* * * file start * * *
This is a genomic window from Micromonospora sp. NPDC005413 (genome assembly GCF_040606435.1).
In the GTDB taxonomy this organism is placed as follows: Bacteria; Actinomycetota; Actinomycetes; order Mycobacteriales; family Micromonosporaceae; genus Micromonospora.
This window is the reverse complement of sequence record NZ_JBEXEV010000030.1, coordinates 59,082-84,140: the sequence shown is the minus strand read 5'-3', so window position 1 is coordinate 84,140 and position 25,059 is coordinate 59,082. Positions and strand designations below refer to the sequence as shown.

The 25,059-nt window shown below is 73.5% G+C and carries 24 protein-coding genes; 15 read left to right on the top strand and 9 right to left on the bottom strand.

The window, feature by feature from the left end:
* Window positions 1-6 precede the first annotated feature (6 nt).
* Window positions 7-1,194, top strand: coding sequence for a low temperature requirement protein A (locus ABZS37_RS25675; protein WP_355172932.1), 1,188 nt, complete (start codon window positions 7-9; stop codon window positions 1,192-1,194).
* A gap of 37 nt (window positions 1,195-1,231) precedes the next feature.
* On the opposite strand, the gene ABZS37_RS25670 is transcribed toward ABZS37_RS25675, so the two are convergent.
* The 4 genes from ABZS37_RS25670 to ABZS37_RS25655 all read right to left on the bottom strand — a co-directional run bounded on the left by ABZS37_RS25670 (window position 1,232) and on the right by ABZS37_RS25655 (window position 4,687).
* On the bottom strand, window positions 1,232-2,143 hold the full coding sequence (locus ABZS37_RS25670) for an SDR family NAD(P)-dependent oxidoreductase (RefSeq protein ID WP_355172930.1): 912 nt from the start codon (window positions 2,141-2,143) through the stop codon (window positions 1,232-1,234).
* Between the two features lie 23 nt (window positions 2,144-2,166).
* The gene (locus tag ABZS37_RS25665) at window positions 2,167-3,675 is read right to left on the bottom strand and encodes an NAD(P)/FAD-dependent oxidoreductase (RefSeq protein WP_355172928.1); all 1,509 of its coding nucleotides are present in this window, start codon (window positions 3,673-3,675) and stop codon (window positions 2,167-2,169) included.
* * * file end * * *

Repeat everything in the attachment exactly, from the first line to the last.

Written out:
This is a genomic window from Micromonospora sp. NPDC005413 (genome assembly GCF_040606435.1).
In the GTDB taxonomy this organism is placed as follows: Bacteria; Actinomycetota; Actinomycetes; order Mycobacteriales; family Micromonosporaceae; genus Micromonospora.
This window is the reverse complement of sequence record NZ_JBEXEV010000030.1, coordinates 59,082-84,140: the sequence shown is the minus strand read 5'-3', so window position 1 is coordinate 84,140 and position 25,059 is coordinate 59,082. Positions and strand designations below refer to the sequence as shown.

The 25,059-nt window shown below is 73.5% G+C and carries 24 protein-coding genes; 15 read left to right on the top strand and 9 right to left on the bottom strand.

The window, feature by feature from the left end:
* Window positions 1-6 precede the first annotated feature (6 nt).
* Window positions 7-1,194, top strand: coding sequence for a low temperature requirement protein A (locus ABZS37_RS25675; protein WP_355172932.1), 1,188 nt, complete (start codon window positions 7-9; stop codon window positions 1,192-1,194).
* A gap of 37 nt (window positions 1,195-1,231) precedes the next feature.
* On the opposite strand, the gene ABZS37_RS25670 is transcribed toward ABZS37_RS25675, so the two are convergent.
* The 4 genes from ABZS37_RS25670 to ABZS37_RS25655 all read right to left on the bottom strand — a co-directional run bounded on the left by ABZS37_RS25670 (window position 1,232) and on the right by ABZS37_RS25655 (window position 4,687).
* On the bottom strand, window positions 1,232-2,143 hold the full coding sequence (locus ABZS37_RS25670) for an SDR family NAD(P)-dependent oxidoreductase (RefSeq protein ID WP_355172930.1): 912 nt from the start codon (window positions 2,141-2,143) through the stop codon (window positions 1,232-1,234).
* Between the two features lie 23 nt (window positions 2,144-2,166).
* The gene (locus tag ABZS37_RS25665) at window positions 2,167-3,675 is read right to left on the bottom strand and encodes an NAD(P)/FAD-dependent oxidoreductase (RefSeq protein WP_355172928.1); all 1,509 of its coding nucleotides are present in this window, start codon (window positions 3,673-3,675) and stop codon (window positions 2,167-2,169) included.